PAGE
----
nil

    0.0.7 • Public • Published

    nil

    nil is nothing. falsey. nada. zero. zip. It's a nothing thing that will eat everything you throw at it and return itself.

    installation

    Installation via npm is the best route. Bindings for OS X and Windows are included.

    npm install nil
    

    You can also get those bindings here on github. That folder needs to be in the root nil directory.

    it does.. what?

    It does a lot of nothing

    var nil = require('nil').nil;
    !nil                                 // is falsey in boolean comparisons
    nil == null                          // in null/undefined equality class
    typeof nil == 'undefined'            // type is undefined
    nil !== undefined                    // isn't undefined though
    nil === nil.always.returns.nil       // all properties return nil
    nil === nil()                        // returns nil when called
    (nil+'') == ''                       // returns empty string when coerced to string
    Object.prototype.toString.call(nil)  // '[object Nil]'
    Object.keys(nil).length == 0         // returns empty array when enumerated
    Object.getPrototypeOf(nil)           // null

    toString

    In order to support coercion to empty string (instead of 'undefined') nil.toString does return a function.

    var nilToString = nil.toString;
    !nilToString === true                        // is NOT falsey
    typeof nilToString == 'function'             // is type function
    nilToString() == ''                          // returns empty string
    Object.getPrototypeOf(nilToString) === nil   // inherits from nil
    nilToString === nilToString.call             // call property returns self
    nilToString === nilToString.apply            // apply property returns self
    nilToString === nilToString.bind             // bind property returns self
    nilToString === nilToString.toString         // toString property returns self
    nilToString.any.other.property === nil       // because it inherits from nil
    Object.keys(nilToString).length == 0         // no enumerable keys
    Object.getOwnPropertyNames(nilToString) == 3 // ['call', 'apply', 'bind']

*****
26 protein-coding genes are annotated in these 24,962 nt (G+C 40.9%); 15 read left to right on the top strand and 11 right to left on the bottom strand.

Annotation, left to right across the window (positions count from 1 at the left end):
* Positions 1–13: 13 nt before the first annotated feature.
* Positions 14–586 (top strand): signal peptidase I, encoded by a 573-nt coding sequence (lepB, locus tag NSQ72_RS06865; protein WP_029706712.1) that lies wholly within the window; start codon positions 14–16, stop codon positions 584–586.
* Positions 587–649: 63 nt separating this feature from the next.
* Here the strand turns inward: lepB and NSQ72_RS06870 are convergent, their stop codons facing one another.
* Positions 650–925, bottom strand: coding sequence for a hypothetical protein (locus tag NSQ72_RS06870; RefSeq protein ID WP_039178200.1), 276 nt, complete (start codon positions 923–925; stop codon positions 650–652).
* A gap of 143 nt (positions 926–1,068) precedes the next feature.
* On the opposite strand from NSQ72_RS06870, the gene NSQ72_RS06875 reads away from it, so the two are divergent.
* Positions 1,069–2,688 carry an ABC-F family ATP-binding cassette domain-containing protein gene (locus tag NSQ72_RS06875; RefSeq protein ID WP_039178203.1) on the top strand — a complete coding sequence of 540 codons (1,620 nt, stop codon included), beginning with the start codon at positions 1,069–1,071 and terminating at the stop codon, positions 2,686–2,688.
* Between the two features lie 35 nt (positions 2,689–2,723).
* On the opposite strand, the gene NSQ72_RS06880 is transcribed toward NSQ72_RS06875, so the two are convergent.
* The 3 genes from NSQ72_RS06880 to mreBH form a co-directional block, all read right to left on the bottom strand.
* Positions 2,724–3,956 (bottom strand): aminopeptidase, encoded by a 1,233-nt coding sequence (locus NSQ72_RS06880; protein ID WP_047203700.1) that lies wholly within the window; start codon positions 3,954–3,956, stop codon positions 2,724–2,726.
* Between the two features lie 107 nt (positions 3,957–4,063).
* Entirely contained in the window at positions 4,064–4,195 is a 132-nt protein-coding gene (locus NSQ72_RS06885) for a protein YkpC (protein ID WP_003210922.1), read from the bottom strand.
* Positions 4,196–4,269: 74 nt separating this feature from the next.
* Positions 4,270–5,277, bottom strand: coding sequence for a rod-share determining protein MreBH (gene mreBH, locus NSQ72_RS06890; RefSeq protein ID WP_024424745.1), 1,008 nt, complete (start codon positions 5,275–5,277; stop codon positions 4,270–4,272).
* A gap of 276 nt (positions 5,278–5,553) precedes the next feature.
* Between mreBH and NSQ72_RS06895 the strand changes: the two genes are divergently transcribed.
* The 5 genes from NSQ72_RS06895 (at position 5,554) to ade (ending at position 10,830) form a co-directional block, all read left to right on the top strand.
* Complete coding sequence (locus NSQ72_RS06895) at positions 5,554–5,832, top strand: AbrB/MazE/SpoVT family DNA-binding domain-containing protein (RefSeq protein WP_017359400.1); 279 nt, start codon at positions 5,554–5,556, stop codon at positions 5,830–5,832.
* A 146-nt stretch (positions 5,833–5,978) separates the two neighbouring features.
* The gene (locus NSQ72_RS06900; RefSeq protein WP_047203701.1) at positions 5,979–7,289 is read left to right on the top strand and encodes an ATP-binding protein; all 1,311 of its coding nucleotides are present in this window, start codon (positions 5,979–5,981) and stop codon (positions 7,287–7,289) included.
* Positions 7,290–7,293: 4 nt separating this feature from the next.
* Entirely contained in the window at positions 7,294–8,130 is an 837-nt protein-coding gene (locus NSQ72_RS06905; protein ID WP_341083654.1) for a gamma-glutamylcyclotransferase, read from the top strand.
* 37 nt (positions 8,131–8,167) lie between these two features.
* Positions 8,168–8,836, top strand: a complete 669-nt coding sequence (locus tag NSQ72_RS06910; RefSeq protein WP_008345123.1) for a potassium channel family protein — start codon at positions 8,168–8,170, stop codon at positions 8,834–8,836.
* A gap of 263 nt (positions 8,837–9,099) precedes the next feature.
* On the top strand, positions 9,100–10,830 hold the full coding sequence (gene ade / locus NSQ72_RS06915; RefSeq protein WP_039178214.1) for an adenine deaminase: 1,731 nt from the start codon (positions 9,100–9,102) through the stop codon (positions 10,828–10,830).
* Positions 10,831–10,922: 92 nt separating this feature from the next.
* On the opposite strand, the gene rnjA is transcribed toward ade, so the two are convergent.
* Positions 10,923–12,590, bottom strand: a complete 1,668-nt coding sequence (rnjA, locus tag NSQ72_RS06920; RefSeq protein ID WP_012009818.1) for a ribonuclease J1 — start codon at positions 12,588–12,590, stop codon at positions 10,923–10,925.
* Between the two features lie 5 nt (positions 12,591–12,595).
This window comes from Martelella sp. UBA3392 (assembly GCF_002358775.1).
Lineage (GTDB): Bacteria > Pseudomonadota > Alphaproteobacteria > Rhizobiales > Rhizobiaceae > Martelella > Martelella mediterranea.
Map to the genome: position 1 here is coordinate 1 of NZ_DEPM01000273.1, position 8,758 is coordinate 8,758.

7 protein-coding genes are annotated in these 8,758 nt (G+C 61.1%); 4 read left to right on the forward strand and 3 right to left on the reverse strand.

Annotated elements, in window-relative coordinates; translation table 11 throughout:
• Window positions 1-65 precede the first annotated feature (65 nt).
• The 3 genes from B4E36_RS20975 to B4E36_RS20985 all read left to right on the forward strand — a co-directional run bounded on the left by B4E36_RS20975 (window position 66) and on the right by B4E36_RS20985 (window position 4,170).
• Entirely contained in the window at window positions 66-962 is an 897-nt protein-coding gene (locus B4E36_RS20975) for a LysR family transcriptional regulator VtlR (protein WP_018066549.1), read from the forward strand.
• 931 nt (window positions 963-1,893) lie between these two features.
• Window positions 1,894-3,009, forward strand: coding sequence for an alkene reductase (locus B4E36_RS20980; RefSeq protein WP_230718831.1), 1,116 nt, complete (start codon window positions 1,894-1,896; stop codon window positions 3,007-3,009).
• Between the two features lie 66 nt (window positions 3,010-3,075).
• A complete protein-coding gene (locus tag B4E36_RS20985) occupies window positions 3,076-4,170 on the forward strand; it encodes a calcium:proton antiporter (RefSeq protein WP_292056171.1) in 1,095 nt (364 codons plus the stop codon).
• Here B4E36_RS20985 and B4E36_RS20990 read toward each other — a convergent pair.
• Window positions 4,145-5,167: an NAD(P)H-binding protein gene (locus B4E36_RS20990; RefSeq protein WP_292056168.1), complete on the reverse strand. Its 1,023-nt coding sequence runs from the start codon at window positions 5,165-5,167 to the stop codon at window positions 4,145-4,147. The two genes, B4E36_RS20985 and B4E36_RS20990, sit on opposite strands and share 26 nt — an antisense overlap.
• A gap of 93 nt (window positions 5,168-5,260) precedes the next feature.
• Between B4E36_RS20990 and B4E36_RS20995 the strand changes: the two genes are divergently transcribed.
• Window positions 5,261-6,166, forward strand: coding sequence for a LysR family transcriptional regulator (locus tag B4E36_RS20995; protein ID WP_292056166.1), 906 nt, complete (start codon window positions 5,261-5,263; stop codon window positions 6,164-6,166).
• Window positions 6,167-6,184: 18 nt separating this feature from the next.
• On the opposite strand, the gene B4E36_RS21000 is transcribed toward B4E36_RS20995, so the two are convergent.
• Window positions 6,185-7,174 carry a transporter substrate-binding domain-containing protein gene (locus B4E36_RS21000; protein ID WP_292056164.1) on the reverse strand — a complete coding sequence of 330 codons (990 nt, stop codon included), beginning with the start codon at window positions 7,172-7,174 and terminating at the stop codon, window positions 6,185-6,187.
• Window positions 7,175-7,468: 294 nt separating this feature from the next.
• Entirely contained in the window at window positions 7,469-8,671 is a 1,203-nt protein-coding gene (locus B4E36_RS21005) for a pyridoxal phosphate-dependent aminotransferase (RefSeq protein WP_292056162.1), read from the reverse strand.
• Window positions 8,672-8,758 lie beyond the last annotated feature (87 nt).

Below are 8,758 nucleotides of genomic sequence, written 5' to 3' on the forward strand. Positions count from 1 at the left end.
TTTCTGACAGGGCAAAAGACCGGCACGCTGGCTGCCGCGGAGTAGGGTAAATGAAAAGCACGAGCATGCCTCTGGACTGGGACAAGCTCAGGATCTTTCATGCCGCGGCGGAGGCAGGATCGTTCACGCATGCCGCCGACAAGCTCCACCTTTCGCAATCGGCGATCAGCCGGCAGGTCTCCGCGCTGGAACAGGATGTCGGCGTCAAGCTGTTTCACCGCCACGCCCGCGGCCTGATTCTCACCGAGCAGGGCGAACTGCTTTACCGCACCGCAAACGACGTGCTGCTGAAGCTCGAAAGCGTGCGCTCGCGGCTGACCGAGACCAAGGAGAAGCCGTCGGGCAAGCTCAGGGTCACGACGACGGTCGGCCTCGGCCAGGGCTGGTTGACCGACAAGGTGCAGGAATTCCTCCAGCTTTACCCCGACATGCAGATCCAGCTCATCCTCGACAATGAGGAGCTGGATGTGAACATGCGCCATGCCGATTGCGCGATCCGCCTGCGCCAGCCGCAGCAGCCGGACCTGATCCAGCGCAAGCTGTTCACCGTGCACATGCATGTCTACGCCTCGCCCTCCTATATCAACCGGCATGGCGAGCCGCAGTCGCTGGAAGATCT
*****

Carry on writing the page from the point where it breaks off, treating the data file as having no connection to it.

nilWrap and recursiveNilWrap

    If run node with the additional flag --harmony (as in node --harmony yourmodule) two additional features are exported. The purpose of both of these is to create or wrap existing objects and cause them to return nil any place they would usually return undefined. The difference between the two is that nilWrap only wraps the given object, while recursiveNilWrap will wrap all non-primitive values it returns. The latter essentially allows changing the mechanics of JS at large, when accessing things through the portal of nil.

    // the basic version is useful for wrapping prototypes and creating nil-returning classes
    var nilWrap = require('nil').nilWrap;
     
    function NilObject(){}
    NilObject.prototype = nilWrap(NilObject.prototype);
     
    var test = new NilObject;
    test.whatever = 'some value';
    console.log(test.whatever); // 'some value'
    console.log(test.x.y.a.z.y.s.g.s); // 'undefined' (nil)
    var recursiveNilWrap = require('nil').recursiveNilWrap;
    var _global = recursiveNilWrap(global);
    console.log(_global.now.everything.returns.nil.instead.of.undefined); // 'undefined' (nil)
    console.log(_global.Object.prototype.doesnt.have.cheese.pizzas); // 'undefined' (nil)
    console.log(_global.Object.prototype); // {}

    notes

    ToNumber

    Because nil is typeof === 'undefined' coercion to number is unfortunately NaN. ES5 spec does not defer to valueOf to coerce undefined to a number. V8 appears to follow the spec so it seems impossible to influence the outcome of this coercion. Therefore nil isn't useful in math operations. The following is useful for this problem (with or without nil);

    function toFinite(n){
      return isFinite(*= 1) ? n : 0;
    }

    isObject

    Common isObject functions will fail check for nil. This is probably desirable usually, but if not (like in the case of document.all), an alternative can work.

    function isObject1(o){
      return Object(o) === o;
    }
     
    function isObject2(o){
      return o != null && typeof o === 'object' || typeof o === 'function';
    }
     
    function isObject3(o){
      return o == null ? o !== null && o !== undefined : typeof o === 'object' || typeof o === 'function';
    }
     
    isObject1(nil) // false
    isObject2(nil) // false
    isObject3(nil) // true

    Keywords

    none

    Install

    npm i nil

    DownloadsWeekly Downloads

    2

    Version

    0.0.7

    License

    MIT

    Last publish

    Collaborators

    • benvie